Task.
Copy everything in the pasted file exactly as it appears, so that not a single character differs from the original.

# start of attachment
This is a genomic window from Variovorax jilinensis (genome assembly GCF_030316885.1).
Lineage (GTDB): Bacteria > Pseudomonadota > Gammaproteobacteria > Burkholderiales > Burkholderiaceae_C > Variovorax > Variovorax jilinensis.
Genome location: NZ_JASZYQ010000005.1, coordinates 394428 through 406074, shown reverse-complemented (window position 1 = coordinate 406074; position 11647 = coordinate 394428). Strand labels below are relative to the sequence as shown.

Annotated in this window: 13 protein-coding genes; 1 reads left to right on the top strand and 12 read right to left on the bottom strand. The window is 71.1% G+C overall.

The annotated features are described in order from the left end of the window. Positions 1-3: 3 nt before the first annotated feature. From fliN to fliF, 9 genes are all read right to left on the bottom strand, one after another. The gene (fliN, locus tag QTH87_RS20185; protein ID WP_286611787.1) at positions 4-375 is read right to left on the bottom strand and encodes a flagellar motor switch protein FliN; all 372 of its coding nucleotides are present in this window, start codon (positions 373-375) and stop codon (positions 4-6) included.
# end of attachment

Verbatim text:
This is a genomic window from Variovorax jilinensis (genome assembly GCF_030316885.1).
Lineage (GTDB): Bacteria > Pseudomonadota > Gammaproteobacteria > Burkholderiales > Burkholderiaceae_C > Variovorax > Variovorax jilinensis.
Genome location: NZ_JASZYQ010000005.1, coordinates 394428 through 406074, shown reverse-complemented (window position 1 = coordinate 406074; position 11647 = coordinate 394428). Strand labels below are relative to the sequence as shown.

Annotated in this window: 13 protein-coding genes; 1 reads left to right on the top strand and 12 read right to left on the bottom strand. The window is 71.1% G+C overall.

The annotated features are described in order from the left end of the window. Positions 1-3: 3 nt before the first annotated feature. From fliN to fliF, 9 genes are all read right to left on the bottom strand, one after another. The gene (fliN, locus tag QTH87_RS20185; protein ID WP_286611787.1) at positions 4-375 is read right to left on the bottom strand and encodes a flagellar motor switch protein FliN; all 372 of its coding nucleotides are present in this window, start codon (positions 373-375) and stop codon (positions 4-6) included.